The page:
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Provide an example of the heat of combustion and heat of formation.

Heat of combustion is the energy released when a substance is burned in the presence of oxygen.

The heat of combustion is a measure of the energy released when a substance is burned in the presence of oxygen. This energy is typically measured in units of joules or kilojoules per mole of substance. For example, the heat of combustion of methane is -890 kJ/mol, which means that when one mole of methane is burned in the presence of oxygen, 890 kJ of energy is released.

The heat of formation, on the other hand, is the energy required to form one mole of a substance from its constituent elements in their standard states. This energy is also typically measured in units of joules or kilojoules per mole of substance. For example, the heat of formation of water is -285.8 kJ/mol, which means that it takes 285.8 kJ of energy to form one mole of water from its constituent elements (hydrogen and oxygen) in their standard states.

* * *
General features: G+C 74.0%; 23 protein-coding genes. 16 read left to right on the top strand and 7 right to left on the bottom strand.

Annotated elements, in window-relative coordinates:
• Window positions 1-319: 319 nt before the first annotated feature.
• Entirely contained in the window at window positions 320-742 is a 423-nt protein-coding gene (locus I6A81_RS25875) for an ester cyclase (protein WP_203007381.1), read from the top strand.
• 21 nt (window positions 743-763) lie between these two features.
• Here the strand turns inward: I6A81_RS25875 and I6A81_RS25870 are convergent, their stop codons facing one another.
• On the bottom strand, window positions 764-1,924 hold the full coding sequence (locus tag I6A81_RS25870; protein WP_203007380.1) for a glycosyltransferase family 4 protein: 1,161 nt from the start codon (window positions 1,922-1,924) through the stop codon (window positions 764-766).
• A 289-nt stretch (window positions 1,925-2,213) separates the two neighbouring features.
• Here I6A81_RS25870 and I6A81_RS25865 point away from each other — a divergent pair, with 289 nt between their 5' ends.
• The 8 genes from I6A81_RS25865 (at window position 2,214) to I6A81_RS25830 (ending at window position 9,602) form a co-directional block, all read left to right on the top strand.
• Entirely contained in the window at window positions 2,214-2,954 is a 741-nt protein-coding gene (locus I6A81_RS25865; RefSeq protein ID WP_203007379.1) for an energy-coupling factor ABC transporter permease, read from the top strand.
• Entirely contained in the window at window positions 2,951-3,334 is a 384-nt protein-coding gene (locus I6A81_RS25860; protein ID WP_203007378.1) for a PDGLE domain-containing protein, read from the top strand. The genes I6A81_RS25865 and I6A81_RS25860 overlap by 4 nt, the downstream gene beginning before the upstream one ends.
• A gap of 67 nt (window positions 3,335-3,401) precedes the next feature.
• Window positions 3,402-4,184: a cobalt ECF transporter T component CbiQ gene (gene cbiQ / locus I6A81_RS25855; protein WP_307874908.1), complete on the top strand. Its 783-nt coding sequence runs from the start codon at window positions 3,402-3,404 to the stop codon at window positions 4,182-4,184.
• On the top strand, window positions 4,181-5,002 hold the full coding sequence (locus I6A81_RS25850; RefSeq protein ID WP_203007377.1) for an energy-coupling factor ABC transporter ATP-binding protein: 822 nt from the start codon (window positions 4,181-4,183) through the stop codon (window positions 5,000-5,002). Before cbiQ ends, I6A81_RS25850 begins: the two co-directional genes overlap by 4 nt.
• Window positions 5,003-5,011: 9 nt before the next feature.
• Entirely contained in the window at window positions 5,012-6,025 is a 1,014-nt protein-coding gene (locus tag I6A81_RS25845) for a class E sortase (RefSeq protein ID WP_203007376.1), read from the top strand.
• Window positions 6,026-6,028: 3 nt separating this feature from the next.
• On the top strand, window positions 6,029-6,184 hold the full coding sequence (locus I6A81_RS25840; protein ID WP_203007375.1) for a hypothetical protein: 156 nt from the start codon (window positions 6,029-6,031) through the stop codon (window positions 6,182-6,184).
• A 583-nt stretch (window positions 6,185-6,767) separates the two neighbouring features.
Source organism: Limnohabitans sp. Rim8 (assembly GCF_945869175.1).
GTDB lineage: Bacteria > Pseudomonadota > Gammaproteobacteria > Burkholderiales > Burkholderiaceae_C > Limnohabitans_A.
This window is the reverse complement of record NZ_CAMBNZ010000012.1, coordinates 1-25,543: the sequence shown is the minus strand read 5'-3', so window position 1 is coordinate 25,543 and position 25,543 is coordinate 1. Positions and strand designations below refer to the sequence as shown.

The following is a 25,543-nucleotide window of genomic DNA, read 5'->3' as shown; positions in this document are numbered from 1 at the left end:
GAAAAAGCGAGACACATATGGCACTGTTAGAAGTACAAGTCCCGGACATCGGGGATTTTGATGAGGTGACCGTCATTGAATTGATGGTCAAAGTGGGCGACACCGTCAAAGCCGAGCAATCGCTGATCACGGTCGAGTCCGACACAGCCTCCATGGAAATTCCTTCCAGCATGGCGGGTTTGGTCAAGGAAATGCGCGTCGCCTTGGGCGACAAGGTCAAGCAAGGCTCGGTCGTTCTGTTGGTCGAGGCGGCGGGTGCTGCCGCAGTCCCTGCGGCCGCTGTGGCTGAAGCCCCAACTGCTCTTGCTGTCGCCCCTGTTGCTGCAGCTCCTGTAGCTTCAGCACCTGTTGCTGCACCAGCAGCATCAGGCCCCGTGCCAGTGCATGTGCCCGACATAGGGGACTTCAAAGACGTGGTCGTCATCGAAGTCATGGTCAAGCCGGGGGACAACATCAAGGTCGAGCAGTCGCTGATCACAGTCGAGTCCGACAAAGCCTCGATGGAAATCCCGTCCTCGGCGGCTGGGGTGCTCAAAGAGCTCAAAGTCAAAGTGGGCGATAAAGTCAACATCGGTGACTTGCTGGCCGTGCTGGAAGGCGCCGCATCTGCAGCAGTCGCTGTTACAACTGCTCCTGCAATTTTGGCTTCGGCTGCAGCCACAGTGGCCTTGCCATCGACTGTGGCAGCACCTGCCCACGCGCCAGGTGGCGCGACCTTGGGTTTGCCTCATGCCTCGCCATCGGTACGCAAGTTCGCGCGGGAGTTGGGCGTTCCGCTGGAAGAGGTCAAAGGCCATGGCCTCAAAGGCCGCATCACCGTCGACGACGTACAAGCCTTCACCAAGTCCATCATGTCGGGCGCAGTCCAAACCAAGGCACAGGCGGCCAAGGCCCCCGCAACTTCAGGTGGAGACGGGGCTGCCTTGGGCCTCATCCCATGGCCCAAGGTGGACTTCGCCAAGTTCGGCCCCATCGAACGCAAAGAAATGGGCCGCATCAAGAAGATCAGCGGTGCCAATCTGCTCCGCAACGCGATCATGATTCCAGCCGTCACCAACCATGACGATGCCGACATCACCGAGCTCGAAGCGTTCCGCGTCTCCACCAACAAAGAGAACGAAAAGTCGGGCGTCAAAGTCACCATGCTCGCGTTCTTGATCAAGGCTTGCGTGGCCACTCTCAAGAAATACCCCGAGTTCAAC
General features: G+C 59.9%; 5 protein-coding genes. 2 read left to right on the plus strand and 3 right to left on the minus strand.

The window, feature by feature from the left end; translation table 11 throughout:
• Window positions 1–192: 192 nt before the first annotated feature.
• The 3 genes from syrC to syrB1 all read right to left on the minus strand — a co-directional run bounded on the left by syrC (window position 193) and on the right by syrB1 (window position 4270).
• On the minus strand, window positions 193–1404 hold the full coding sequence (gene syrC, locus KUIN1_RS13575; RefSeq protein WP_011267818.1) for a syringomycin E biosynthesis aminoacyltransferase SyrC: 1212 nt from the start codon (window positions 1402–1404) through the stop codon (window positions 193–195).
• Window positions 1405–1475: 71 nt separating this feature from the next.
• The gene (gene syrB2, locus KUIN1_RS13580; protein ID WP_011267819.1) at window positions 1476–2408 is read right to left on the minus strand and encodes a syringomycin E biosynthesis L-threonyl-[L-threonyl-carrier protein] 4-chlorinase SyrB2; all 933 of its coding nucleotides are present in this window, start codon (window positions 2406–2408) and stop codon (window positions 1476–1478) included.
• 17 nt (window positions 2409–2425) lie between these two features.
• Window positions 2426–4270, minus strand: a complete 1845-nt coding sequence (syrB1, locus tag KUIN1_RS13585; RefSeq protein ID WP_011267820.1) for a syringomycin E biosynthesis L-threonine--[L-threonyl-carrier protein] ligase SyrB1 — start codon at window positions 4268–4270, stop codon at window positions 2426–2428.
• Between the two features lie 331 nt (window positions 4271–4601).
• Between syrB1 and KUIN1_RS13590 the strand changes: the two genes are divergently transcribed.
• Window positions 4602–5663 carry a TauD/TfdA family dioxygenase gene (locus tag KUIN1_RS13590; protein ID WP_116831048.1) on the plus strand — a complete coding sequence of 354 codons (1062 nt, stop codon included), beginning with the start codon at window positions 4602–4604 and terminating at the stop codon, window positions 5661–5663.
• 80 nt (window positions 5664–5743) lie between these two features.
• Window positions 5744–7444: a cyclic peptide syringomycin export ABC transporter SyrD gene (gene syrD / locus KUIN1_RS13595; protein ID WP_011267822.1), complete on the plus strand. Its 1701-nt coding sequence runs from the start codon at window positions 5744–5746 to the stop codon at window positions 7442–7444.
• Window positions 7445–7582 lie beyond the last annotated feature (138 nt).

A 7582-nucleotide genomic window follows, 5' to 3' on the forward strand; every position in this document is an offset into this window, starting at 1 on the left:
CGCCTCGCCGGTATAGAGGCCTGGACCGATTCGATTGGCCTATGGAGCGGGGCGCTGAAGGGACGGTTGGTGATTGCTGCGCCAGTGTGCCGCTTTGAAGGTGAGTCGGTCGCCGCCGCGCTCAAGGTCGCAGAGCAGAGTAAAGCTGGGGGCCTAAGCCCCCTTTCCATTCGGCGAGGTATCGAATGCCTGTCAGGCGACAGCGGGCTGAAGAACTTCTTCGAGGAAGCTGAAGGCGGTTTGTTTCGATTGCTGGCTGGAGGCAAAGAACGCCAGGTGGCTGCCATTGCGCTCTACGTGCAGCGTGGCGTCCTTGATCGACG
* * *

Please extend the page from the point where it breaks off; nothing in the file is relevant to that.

Both the heat of combustion and the heat of formation are important in understanding the energetics of chemical reactions. The heat of combustion can be used to calculate the amount of energy released in a combustion reaction, while the heat of formation can be used to calculate the energy required to form a particular substance. These values can also be used to predict the feasibility of chemical reactions and to design more efficient chemical processes.

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